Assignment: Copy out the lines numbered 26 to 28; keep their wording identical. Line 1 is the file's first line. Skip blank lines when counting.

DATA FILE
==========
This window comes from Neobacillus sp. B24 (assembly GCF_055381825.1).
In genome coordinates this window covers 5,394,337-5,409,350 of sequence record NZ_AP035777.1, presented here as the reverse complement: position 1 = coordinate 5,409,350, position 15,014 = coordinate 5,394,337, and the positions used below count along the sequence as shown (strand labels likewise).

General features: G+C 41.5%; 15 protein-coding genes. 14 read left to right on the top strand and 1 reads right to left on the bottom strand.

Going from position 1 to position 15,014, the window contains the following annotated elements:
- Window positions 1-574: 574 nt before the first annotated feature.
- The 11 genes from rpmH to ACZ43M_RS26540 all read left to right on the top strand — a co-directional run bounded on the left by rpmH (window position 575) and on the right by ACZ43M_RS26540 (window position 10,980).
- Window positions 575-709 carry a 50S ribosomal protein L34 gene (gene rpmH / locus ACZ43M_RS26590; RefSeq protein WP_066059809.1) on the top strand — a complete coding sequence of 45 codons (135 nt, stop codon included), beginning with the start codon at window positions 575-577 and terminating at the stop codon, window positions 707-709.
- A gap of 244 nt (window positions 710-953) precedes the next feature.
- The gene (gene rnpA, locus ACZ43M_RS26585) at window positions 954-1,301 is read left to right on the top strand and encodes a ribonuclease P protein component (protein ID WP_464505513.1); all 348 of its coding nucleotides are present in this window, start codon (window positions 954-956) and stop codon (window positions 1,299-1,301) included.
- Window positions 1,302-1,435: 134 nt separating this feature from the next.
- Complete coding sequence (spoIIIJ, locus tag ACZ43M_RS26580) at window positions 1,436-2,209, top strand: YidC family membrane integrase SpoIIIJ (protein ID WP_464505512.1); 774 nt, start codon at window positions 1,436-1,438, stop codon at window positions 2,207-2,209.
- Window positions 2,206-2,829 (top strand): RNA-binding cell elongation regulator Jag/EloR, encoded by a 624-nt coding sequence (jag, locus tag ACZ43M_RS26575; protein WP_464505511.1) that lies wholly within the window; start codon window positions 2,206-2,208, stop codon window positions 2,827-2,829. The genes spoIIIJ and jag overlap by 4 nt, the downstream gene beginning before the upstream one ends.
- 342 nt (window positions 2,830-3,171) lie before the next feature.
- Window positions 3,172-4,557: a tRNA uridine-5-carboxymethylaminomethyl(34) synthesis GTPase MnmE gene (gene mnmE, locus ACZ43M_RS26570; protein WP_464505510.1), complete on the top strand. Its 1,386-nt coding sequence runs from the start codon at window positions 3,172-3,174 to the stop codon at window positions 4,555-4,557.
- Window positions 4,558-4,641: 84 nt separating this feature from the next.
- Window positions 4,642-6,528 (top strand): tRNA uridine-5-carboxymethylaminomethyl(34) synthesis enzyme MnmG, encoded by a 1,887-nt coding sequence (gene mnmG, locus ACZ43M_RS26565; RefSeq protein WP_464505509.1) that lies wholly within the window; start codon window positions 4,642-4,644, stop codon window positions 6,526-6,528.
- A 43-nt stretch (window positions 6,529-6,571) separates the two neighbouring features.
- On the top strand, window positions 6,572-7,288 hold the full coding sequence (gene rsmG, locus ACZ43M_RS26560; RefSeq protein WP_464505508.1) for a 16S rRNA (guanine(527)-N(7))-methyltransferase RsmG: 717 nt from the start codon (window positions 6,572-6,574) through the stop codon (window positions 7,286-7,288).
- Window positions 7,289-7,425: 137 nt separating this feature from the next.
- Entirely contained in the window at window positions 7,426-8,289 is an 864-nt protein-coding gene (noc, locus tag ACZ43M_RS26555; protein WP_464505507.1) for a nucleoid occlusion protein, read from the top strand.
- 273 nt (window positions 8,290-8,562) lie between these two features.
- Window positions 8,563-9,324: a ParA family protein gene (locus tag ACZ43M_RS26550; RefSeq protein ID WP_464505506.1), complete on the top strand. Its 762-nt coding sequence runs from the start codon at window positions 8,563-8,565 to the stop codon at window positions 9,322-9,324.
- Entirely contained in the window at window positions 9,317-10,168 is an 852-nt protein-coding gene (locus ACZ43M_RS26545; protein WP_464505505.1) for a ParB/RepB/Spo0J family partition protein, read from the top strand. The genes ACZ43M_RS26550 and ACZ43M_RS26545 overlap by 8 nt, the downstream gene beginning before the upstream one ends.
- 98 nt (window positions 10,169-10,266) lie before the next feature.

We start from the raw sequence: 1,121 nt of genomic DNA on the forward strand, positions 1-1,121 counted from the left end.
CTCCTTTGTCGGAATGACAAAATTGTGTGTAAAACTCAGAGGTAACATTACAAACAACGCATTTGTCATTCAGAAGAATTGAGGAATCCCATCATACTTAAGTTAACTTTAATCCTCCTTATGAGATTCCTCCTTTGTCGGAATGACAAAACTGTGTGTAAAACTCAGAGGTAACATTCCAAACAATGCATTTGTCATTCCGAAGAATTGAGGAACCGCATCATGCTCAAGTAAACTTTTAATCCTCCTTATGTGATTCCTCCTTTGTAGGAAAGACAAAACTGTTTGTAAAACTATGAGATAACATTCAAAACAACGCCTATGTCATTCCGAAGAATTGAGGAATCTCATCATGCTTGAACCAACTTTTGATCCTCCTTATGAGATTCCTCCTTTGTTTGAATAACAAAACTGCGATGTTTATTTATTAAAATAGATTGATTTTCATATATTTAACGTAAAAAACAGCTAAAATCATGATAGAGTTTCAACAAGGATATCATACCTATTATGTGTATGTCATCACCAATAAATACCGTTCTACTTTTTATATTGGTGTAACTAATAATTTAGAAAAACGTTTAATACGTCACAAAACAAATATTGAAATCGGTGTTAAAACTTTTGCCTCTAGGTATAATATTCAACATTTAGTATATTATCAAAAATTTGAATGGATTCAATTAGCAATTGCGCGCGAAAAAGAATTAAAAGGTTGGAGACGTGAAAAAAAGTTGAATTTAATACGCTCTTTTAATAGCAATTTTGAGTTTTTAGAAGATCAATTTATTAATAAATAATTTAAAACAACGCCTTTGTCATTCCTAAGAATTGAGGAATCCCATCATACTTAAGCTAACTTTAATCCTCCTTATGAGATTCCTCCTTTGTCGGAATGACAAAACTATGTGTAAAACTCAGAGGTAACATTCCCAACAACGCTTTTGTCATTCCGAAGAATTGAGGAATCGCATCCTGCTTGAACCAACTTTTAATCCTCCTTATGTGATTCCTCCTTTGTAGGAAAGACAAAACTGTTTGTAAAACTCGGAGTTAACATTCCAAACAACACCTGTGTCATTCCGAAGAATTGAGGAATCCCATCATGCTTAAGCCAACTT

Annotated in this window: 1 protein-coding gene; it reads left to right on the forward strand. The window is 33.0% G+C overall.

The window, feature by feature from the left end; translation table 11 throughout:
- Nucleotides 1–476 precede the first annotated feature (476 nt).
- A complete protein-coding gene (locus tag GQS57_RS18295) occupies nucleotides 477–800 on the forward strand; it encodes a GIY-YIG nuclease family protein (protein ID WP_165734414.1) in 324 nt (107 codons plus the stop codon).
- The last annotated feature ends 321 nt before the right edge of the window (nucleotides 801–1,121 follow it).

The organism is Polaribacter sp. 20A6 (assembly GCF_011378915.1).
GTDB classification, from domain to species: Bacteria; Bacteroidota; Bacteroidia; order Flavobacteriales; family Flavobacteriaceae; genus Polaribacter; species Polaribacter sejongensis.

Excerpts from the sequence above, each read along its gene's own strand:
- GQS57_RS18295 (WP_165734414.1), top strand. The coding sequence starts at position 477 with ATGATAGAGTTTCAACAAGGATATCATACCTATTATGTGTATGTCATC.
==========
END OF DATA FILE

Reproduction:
CTCCTTTGTCGGAATGACAAAATTGTGTGTAAAACTCAGAGGTAACATTACAAACAACGCATTTGTCATTCAGAAGAATTGAGGAATCCCATCATACTTAAGTTAACTTTAATCCTCCTTATGAGATTCCTCCTTTGTCGGAATGACAAAACTGTGTGTAAAACTCAGAGGTAACATTCCAAACAATGCATTTGTCATTCCGAAGAATTGAGGAACCGCATCATGCTCAAGTAAACTTTTAATCCTCCTTATGTGATTCCTCCTTTGTAGGAAAGACAAAACTGTTTGTAAAACTATGAGATAACATTCAAAACAACGCCTATGTCATTCCGAAGAATTGAGGAATCTCATCATGCTTGAACCAACTTTTGATCCTCCTTATGAGATTCCTCCTTTGTTTGAATAACAAAACTGCGATGTTTATTTATTAAAATAGATTGATTTTCATATATTTAACGTAAAAAACAGCTAAAATCATGATAGAGTTTCAACAAGGATATCATACCTATTATGTGTATGTCATCACCAATAAATACCGTTCTACTTTTTATATTGGTGTAACTAATAATTTAGAAAAACGTTTAATACGTCACAAAACAAATATTGAAATCGGTGTTAAAACTTTTGCCTCTAGGTATAATATTCAACATTTAGTATATTATCAAAAATTTGAATGGATTCAATTAGCAATTGCGCGCGAAAAAGAATTAAAAGGTTGGAGACGTGAAAAAAAGTTGAATTTAATACGCTCTTTTAATAGCAATTTTGAGTTTTTAGAAGATCAATTTATTAATAAATAATTTAAAACAACGCCTTTGTCATTCCTAAGAATTGAGGAATCCCATCATACTTAAGCTAACTTTAATCCTCCTTATGAGATTCCTCCTTTGTCGGAATGACAAAACTATGTGTAAAACTCAGAGGTAACATTCCCAACAACGCTTTTGTCATTCCGAAGAATTGAGGAATCGCATCCTGCTTGAACCAACTTTTAATCCTCCTTATGTGATTCCTCCTTTGTAGGAAAGACAAAACTGTTTGTAAAACTCGGAGTTAACATTCCAAACAACACCTGTGTCATTCCGAAGAATTGAGGAATCCCATCATGCTTAAGCCAACTT

Annotated in this window: 1 protein-coding gene; it reads left to right on the forward strand. The window is 33.0% G+C overall.

The window, feature by feature from the left end; translation table 11 throughout: